Immune Checkpoint Inhibitors Make Lymphoma Respond Better to Future Treatment, Studies Suggest

Immune Checkpoint Inhibitors Make Lymphoma Respond Better to Future Treatment, Studies Suggest

Patients with both Hodgkin’s and non-Hodgkin’s lymphoma who receive immune checkpoint inhibitors as their second-line or later treatment might respond better to their subsequent therapy, even if they failed to respond or progressed after checkpoint inhibitor treatment, two recent studies suggest.

The studies, “Checkpoint Blockade Therapy May Sensitize Aggressive and Indolent Non-Hodgkin Lymphoma to Subsequent Therapy” and “Checkpoint Blockade Therapy May Sensitize Hodgkin Lymphoma to Subsequent Therapy,” were presented at the American Society of Hematology (ASH) 2018 Annual Meeting.

Immune checkpoint inhibitors, including Opdivo (nivolumab) and Keytruda (pembrolizumab), block inhibitory signals that cancer cells can send immune cells, preventing the immune cells from attacking the tumor. By removing this inhibitory signal, checkpoint inhibitors can allow immune cells to more effectively kill cancer cells.

Yet this therapy often shows only modest results, and researchers were particularly interested in those patients who had been given checkpoint inhibitors after failing at least one prior treatment, had seen progressive disease, and then had been given a different therapy.

The researchers wondered whether the immunotherapy, even if it wasn’t successful in totally controlling the cancer on its own, might “prime” the tumor to be more vulnerable to subsequent treatment with traditional chemotherapy, targeted therapies, or investigational agents in clinical trials.

In the studies, medical records from lymphoma patients treated at 17 centers across the United States between 2012 and 2018 were reviewed. Both studies had similar designs, but analyzed patients with non-Hodgkin’s or Hodgkin’s lymphoma respectively.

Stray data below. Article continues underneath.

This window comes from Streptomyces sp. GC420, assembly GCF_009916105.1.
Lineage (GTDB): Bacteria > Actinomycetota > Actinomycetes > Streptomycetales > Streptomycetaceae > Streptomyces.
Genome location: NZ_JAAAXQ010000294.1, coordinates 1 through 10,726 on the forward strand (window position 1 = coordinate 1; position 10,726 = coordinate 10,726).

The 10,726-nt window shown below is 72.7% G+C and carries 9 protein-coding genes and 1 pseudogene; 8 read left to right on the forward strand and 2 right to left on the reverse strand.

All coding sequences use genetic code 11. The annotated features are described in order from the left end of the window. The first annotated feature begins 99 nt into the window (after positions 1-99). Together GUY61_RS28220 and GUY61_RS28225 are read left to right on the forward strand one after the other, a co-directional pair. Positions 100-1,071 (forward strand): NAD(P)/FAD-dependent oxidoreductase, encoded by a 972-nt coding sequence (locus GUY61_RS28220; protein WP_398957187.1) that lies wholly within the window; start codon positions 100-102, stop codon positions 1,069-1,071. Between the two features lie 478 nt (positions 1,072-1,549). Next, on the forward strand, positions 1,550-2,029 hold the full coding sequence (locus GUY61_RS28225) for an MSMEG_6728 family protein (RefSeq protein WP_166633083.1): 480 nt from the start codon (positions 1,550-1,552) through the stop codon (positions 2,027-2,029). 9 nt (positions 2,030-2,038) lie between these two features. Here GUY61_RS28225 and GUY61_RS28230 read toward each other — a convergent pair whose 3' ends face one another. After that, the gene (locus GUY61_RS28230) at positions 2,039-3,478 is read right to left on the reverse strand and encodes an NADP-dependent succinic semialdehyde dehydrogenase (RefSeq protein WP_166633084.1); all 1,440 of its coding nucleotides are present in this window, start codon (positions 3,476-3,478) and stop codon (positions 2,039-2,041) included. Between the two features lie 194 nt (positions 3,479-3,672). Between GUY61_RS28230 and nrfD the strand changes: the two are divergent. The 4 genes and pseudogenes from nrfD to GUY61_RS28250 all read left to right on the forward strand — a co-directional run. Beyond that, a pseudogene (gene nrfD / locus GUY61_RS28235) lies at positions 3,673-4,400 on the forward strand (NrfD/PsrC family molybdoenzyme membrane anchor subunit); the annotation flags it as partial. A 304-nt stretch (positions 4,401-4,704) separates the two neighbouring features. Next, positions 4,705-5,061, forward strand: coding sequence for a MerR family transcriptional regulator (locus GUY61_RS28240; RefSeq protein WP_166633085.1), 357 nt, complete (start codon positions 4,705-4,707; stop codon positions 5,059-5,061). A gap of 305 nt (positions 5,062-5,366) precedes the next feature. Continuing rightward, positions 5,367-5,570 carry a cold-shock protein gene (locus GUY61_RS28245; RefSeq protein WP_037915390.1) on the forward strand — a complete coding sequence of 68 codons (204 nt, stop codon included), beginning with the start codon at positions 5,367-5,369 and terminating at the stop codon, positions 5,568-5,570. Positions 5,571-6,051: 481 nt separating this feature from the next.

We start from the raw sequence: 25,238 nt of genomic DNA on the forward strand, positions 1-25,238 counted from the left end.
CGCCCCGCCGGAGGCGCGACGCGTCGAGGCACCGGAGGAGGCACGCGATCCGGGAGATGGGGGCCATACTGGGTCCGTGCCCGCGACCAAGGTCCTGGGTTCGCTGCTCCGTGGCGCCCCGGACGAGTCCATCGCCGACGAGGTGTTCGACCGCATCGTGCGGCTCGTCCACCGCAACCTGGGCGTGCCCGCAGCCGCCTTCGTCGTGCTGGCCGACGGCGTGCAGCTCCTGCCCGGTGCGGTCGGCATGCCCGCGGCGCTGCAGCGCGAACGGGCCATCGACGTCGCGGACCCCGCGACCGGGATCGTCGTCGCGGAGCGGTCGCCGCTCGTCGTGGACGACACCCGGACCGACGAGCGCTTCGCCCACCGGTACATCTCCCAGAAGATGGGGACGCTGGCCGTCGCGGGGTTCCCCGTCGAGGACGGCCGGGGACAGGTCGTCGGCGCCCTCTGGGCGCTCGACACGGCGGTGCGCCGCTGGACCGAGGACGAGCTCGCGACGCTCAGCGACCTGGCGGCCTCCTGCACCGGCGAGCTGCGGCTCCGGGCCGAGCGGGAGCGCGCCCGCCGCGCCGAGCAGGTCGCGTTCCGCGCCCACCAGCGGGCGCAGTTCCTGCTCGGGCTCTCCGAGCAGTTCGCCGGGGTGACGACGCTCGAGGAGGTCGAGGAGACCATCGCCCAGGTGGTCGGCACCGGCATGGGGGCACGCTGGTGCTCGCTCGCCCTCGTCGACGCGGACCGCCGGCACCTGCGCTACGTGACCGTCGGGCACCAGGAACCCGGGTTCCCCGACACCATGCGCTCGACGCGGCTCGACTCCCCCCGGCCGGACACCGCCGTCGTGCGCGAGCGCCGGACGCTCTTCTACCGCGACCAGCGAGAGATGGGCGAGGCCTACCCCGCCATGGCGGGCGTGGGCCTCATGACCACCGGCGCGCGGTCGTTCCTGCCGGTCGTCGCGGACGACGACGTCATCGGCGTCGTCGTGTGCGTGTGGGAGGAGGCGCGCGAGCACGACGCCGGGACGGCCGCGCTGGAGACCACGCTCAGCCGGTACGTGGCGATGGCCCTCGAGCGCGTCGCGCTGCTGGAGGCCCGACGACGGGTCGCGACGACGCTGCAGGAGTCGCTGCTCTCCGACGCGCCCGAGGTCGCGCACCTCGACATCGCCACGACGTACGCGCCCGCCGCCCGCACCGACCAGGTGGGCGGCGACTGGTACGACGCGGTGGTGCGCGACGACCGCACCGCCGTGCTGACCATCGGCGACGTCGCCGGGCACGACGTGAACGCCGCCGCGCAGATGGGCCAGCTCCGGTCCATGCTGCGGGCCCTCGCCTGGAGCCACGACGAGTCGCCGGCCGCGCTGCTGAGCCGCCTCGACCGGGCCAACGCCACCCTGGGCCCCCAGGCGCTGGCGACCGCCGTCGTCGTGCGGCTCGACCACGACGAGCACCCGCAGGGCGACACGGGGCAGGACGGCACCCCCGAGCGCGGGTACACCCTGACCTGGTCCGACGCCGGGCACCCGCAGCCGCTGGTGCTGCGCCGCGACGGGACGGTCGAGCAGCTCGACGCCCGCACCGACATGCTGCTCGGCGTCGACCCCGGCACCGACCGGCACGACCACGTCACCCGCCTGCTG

The results supported the hypothesis. Among the 59 patients with non-Hodgkin’s lymphoma, only 10% had responded to checkpoint inhibitors, and their responses to the prior treatment had only lasted a median of two months. However, 51% of these patients responded to additional treatment, and they remained alive and progression-free for 12.5 months. Of the 29 patients still surviving and receiving subsequent therapy, 16 have seen no worsening of the disease.

Similarly, of the 81 Hodgkin’s lymphoma patients who required additional therapy after checkpoint inhibitor treatment, 66 are still alive, and 30 have seen no disease progression. In these patients, response to subsequent therapy correlated with response to the checkpoint inhibitor; that is, patients who had a good initial response to the checkpoint inhibitor were more likely to respond well to subsequent treatment.

“These are very high success rates for post-checkpoint blockade therapy, especially in patients for whom several drug therapies have failed, including the same or similar drugs used again after checkpoint therapy,” Catherine Diefenbach, senior author on both studies, said in a press release.

Diefenbach cautioned that future prospective studies — which monitor patients over the course of their treatment, rather than retroactively analyzing records — will be needed before scientists can say with certainty whether immunotherapy makes lymphomas more vulnerable to future treatments.

Marisa holds an MS in Cellular and Molecular Pathology from the University of Pittsburgh, where she studied novel genetic drivers of ovarian cancer. She specializes in cancer biology, immunology, and genetics. Marisa began working with BioNews in 2018, and has written about science and health for SelfHacked and the Genetics Society of America. She also writes/composes musicals and coaches the University of Pittsburgh fencing club.
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Marisa holds an MS in Cellular and Molecular Pathology from the University of Pittsburgh, where she studied novel genetic drivers of ovarian cancer. She specializes in cancer biology, immunology, and genetics. Marisa began working with BioNews in 2018, and has written about science and health for SelfHacked and the Genetics Society of America. She also writes/composes musicals and coaches the University of Pittsburgh fencing club.
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Marisa holds an MS in Cellular and Molecular Pathology from the University of Pittsburgh, where she studied novel genetic drivers of ovarian cancer. She specializes in cancer biology, immunology, and genetics. Marisa began working with BioNews in 2018, and has written about science and health for SelfHacked and the Genetics Society of America. She also writes/composes musicals and coaches the University of Pittsburgh fencing club.

One comment

  1. Steve Kohn says:

    So far I am one of the lucky 10 percent. I am 17 months in from my last Keytruda infusion. It is encouraging to know if I relapse there may be still viable options.

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